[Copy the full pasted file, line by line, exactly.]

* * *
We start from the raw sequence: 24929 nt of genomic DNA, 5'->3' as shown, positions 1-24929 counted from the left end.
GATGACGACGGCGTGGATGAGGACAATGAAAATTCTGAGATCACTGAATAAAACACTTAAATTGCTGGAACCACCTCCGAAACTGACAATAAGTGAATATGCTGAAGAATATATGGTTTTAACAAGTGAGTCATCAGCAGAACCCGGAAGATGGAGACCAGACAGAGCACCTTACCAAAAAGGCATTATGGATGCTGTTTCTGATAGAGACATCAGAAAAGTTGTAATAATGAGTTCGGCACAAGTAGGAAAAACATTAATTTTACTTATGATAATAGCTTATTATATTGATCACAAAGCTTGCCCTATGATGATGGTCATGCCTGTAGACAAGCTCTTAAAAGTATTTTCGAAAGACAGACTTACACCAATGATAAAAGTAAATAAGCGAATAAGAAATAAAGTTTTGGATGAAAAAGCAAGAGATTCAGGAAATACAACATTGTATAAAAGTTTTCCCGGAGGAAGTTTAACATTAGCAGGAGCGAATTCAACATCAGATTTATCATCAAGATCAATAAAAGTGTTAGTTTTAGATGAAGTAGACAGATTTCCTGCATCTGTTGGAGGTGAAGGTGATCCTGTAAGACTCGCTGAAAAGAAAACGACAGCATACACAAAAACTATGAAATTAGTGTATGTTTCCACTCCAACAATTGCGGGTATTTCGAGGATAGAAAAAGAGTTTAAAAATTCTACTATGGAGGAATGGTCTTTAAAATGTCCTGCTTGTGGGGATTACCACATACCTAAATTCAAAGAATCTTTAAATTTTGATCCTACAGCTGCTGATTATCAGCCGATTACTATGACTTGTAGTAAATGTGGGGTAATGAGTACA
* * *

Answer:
We start from the raw sequence: 24929 nt of genomic DNA, 5'->3' as shown, positions 1-24929 counted from the left end.
GATGACGACGGCGTGGATGAGGACAATGAAAATTCTGAGATCACTGAATAAAACACTTAAATTGCTGGAACCACCTCCGAAACTGACAATAAGTGAATATGCTGAAGAATATATGGTTTTAACAAGTGAGTCATCAGCAGAACCCGGAAGATGGAGACCAGACAGAGCACCTTACCAAAAAGGCATTATGGATGCTGTTTCTGATAGAGACATCAGAAAAGTTGTAATAATGAGTTCGGCACAAGTAGGAAAAACATTAATTTTACTTATGATAATAGCTTATTATATTGATCACAAAGCTTGCCCTATGATGATGGTCATGCCTGTAGACAAGCTCTTAAAAGTATTTTCGAAAGACAGACTTACACCAATGATAAAAGTAAATAAGCGAATAAGAAATAAAGTTTTGGATGAAAAAGCAAGAGATTCAGGAAATACAACATTGTATAAAAGTTTTCCCGGAGGAAGTTTAACATTAGCAGGAGCGAATTCAACATCAGATTTATCATCAAGATCAATAAAAGTGTTAGTTTTAGATGAAGTAGACAGATTTCCTGCATCTGTTGGAGGTGAAGGTGATCCTGTAAGACTCGCTGAAAAGAAAACGACAGCATACACAAAAACTATGAAATTAGTGTATGTTTCCACTCCAACAATTGCGGGTATTTCGAGGATAGAAAAAGAGTTTAAAAATTCTACTATGGAGGAATGGTCTTTAAAATGTCCTGCTTGTGGGGATTACCACATACCTAAATTCAAAGAATCTTTAAATTTTGATCCTACAGCTGCTGATTATCAGCCGATTACTATGACTTGTAGTAAATGTGGGGTAATGAGTACA